We must protect religious freedoms

To the Editor:

Some like to claim that ours is a Christian nation. But this was not the intent of our Founding Fathers. While a majority of our citizens may identify themselves as Christian (as do I), there is nothing in our Constitution that names our nation as Christian, or gives special recognition to Christianity. The Constitution is a wholly secular document and makes no mention of Christianity or Jesus Christ. In fact, the Constitution refers to religion only twice — in the First Amendment, which bars laws “respecting an establishment of religion or prohibiting the free exercise thereof,” and in Article VI, which prohibits “religious tests” for public office. Both these provisions are evidence that our country was not founded as officially Christian.

The Founding Fathers did not create a secular government because they disliked religion. Many — though not all — were believers themselves. Yet they were well aware of the dangers of church-state union. They had experienced religious tyranny and oppression — either in Europe before they came here, or in one of the early colonies that allied religion with government. Determined to prevent such religious persecution here, they adopted a Constitution that insured the separation of church and state.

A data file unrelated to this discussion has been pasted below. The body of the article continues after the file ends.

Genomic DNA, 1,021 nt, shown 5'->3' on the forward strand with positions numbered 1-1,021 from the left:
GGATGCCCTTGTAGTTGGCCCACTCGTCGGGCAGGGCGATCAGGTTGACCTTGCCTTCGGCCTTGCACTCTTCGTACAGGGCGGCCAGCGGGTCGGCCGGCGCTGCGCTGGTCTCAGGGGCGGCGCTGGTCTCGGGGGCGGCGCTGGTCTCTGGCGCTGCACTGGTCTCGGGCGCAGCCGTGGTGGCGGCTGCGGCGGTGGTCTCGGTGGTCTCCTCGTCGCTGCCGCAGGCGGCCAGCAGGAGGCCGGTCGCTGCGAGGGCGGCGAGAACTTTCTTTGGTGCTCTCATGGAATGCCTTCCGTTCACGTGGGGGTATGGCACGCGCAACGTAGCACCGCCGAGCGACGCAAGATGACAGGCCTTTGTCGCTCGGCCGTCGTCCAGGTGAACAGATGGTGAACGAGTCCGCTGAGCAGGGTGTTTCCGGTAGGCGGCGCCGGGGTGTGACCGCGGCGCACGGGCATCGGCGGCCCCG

We can be thankful they did, as we have freedom of religion today precisely because neither government nor church can impose its will on the other. We must make sure that this dividing line is maintained, and guard with vigilance the assurance that our friends in the Jewish, Muslim, Buddhist, Hindu and other faiths have the same freedom and protection for practicing their faiths as do Christians. There can only be freedom for us if we protect the freedom of all by preventing the imposition of our faith on adherents of the others.

 Doug Wingeier


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